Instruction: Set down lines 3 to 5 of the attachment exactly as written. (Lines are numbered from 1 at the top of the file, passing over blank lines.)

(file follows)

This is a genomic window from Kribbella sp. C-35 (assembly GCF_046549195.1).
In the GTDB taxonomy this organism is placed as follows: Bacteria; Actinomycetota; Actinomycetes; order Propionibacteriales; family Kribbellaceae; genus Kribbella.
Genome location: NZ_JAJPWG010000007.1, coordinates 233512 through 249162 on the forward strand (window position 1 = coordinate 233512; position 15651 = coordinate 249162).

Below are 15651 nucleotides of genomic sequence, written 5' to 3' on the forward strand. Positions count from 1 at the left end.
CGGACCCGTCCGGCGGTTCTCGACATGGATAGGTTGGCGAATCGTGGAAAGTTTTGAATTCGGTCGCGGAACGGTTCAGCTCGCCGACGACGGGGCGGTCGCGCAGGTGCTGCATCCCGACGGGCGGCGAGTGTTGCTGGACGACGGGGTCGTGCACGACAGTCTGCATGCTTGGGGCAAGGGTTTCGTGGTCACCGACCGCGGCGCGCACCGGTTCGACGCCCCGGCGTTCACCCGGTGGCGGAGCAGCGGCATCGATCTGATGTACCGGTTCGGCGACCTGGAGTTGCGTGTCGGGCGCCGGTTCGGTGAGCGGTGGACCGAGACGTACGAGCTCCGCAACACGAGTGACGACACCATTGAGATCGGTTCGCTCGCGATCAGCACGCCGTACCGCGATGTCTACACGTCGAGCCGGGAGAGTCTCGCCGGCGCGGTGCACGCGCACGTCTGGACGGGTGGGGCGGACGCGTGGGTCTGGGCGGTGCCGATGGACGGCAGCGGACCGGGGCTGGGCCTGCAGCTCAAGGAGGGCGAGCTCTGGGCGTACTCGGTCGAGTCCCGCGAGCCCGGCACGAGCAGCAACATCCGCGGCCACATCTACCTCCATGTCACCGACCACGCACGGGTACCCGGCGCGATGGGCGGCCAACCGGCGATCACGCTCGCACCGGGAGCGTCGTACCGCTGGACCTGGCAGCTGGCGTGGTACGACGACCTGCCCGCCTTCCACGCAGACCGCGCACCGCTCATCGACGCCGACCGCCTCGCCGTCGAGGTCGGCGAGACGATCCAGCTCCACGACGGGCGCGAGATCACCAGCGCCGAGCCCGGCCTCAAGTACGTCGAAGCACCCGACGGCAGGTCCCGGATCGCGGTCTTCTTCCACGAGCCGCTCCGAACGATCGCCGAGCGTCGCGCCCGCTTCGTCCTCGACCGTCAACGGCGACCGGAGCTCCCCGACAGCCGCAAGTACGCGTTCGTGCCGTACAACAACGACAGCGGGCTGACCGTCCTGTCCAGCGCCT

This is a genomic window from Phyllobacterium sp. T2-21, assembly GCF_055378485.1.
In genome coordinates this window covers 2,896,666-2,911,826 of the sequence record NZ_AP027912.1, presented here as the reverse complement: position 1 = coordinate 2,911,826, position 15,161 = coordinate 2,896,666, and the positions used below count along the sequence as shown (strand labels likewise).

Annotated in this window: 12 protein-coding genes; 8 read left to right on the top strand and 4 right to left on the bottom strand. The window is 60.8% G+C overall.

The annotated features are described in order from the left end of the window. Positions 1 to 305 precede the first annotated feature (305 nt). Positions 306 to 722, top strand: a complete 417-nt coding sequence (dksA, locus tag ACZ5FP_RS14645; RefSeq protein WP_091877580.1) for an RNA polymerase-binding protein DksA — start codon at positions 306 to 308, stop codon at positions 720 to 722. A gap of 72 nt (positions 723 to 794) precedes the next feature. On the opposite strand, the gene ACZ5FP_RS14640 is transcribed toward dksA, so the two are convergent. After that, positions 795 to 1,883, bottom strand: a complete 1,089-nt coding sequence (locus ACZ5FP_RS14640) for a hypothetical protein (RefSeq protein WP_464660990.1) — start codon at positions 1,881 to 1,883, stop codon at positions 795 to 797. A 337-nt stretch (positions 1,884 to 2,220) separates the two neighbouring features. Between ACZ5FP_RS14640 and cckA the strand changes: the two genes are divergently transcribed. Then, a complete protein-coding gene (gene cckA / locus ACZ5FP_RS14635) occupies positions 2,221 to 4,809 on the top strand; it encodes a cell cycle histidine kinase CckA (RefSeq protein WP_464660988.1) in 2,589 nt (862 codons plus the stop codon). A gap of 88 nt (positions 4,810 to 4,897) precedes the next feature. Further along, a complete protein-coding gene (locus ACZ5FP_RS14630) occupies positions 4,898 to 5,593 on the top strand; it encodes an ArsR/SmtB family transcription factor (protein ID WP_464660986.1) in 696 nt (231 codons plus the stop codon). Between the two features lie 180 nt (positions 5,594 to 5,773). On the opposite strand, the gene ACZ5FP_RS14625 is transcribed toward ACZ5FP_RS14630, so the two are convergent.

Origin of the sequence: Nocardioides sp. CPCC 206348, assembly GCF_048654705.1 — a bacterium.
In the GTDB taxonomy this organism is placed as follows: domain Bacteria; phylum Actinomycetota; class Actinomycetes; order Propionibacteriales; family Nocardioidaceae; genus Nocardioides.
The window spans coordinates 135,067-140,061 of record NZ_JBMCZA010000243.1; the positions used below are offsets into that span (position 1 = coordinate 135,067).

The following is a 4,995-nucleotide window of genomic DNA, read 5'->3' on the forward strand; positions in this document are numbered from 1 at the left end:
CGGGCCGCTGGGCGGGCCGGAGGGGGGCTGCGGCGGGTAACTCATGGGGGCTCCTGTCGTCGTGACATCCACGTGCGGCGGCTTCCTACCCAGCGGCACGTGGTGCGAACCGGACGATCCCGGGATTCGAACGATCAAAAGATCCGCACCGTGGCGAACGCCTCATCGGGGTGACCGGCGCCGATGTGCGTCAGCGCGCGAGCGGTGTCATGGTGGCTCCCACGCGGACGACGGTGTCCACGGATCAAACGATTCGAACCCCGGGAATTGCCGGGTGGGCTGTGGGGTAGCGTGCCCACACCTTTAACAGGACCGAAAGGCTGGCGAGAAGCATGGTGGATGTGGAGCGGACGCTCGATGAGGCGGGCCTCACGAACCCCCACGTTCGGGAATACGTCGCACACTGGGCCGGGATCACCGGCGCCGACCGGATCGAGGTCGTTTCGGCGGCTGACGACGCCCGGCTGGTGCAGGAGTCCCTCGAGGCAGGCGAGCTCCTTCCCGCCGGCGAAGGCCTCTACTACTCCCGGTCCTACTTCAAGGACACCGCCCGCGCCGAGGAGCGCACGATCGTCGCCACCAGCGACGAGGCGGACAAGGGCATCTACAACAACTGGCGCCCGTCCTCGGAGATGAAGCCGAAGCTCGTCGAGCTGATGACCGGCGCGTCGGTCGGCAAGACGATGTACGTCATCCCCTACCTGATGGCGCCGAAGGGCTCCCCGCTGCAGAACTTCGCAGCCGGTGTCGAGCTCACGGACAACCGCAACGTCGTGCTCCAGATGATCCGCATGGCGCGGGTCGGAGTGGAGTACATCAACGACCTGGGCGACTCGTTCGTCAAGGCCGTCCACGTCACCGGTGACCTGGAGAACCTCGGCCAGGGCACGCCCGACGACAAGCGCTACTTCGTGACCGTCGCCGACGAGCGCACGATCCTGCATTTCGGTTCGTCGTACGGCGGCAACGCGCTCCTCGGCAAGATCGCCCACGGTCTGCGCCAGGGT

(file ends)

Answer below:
Genome location: NZ_JAJPWG010000007.1, coordinates 233512 through 249162 on the forward strand (window position 1 = coordinate 233512; position 15651 = coordinate 249162).

Below are 15651 nucleotides of genomic sequence, written 5' to 3' on the forward strand. Positions count from 1 at the left end.
CGGACCCGTCCGGCGGTTCTCGACATGGATAGGTTGGCGAATCGTGGAAAGTTTTGAATTCGGTCGCGGAACGGTTCAGCTCGCCGACGACGGGGCGGTCGCGCAGGTGCTGCATCCCGACGGGCGGCGAGTGTTGCTGGACGACGGGGTCGTGCACGACAGTCTGCATGCTTGGGGCAAGGGTTTCGTGGTCACCGACCGCGGCGCGCACCGGTTCGACGCCCCGGCGTTCACCCGGTGGCGGAGCAGCGGCATCGATCTGATGTACCGGTTCGGCGACCTGGAGTTGCGTGTCGGGCGCCGGTTCGGTGAGCGGTGGACCGAGACGTACGAGCTCCGCAACACGAGTGACGACACCATTGAGATCGGTTCGCTCGCGATCAGCACGCCGTACCGCGATGTCTACACGTCGAGCCGGGAGAGTCTCGCCGGCGCGGTGCACGCGCACGTCTGGACGGGTGGGGCGGACGCGTGGGTCTGGGCGGTGCCGATGGACGGCAGCGGACCGGGGCTGGGCCTGCAGCTCAAGGAGGGCGAGCTCTGGGCGTACTCGGTCGAGTCCCGCGAGCCCGGCACGAGCAGCAACATCCGCGGCCACATCTACCTCCATGTCACCGACCACGCACGGGTACCCGGCGCGATGGGCGGCCAACCGGCGATCACGCTCGCACCGGGAGCGTCGTACCGCTGGACCTGGCAGCTGGCGTGGTACGACGACCTGCCCGCCTTCCACGCAGACCGCGCACCGCTCATCGACGCCGACCGCCTCGCCGTCGAGGTCGGCGAGACGATCCAGCTCCACGACGGGCGCGAGATCACCAGCGCCGAGCCCGGCCTCAAGTACGTCGAAGCACCCGACGGCAGGTCCCGGATCGCGGTCTTCTTCCACGAGCCGCTCCGAACGATCGCCGAGCGTCGCGCCCGCTTCGTCCTCGACCGTCAACGGCGACCGGAGCTCCCCGACAGCCGCAAGTACGCGTTCGTGCCGTACAACAACGACAGCGGGCTGACCGTCCTGTCCAGCGCCT